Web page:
Not long ago, I came across an interview with one of the employees at the first ever McDonalds in Germany (stay with me here, I promise this is relevant). What interested me about the interview was his description of how completely alien the American service culture was in Berlin at that time. Training was entirely based on the now universal foundations of the service industry; “the customer is always right”, and “service with a smile”.
These ideas are so totally familiar to us now, but in 1990s Germany, it was unheard of. Restaurants in Berlin at this point were capricious establishments, where customers were deemed worthy of service (or not) by the wait staff. The interview tells how you might walk into an empty restaurant only to be told by the maitre d’ that they had no tables available. Food could take hours, quality was what you were given, and there were certainly no smiles. The customer was barely recognised, let alone allowed an opinion.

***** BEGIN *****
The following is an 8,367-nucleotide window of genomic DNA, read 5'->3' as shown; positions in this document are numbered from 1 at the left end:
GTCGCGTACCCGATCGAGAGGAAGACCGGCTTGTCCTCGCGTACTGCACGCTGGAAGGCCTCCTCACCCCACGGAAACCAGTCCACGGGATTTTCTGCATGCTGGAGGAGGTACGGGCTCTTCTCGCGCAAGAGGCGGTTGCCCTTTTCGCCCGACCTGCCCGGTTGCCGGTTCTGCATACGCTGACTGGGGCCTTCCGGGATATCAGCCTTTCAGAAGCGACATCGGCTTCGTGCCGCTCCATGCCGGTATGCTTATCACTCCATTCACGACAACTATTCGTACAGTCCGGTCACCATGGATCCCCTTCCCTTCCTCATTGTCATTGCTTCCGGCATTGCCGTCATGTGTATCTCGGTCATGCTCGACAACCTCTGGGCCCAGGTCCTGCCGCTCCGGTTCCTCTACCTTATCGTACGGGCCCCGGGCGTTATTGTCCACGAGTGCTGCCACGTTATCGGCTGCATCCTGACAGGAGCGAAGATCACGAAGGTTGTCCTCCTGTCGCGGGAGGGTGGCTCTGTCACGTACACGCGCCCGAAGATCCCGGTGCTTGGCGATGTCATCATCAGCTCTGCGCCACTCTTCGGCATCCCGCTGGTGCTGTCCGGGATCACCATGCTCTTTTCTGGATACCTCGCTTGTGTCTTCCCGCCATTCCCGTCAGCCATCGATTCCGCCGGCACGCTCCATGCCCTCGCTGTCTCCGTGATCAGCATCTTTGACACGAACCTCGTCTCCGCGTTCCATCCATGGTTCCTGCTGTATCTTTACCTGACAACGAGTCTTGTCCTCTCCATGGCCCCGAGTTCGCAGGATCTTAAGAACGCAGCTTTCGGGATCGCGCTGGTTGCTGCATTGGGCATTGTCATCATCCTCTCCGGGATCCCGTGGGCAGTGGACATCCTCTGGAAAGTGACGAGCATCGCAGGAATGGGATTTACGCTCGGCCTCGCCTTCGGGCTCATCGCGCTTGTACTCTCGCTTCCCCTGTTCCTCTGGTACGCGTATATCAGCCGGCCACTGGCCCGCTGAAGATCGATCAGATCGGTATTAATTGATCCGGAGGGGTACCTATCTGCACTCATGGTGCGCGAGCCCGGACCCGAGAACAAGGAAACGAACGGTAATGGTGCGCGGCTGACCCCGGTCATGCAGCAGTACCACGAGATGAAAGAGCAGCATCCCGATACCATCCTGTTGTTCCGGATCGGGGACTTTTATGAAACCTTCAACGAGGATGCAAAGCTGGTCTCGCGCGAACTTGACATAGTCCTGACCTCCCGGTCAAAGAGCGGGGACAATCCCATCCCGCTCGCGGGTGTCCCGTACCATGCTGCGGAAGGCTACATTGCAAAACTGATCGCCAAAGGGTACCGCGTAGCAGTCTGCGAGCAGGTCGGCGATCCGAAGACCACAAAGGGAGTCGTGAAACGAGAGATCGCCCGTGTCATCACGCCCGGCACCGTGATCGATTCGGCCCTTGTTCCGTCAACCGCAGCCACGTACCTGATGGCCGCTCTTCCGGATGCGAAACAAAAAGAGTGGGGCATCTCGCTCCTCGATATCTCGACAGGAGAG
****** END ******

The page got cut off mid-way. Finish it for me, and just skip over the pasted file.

But this same interview went on to discuss how the advent of what is usually known as American service culture, flipped the dynamic between employee and customer so completely, that it is now in reverse. Today, employees are subject to the whims and aggressions of customers, who are so entrenched in the belief that they have the upper hand – also a belief in their entitlement as consumers.
And this is where I’ll start talking about music…
You could easily draw a parallel between this power shift, and that between musicians and fans. Born out of the beginnings of popular music in the twentieth century, the concept of a “fan” has slowly evolved. You would be hard pressed to find someone who is not familiar with the images of fainting girls at Elvis Presley concerts, or screaming hordes waiting for the Beatles. The incredible appetite for music, and to share the experience of it, in the 1950’s and 60’s, sparked the idea of an adoring fan.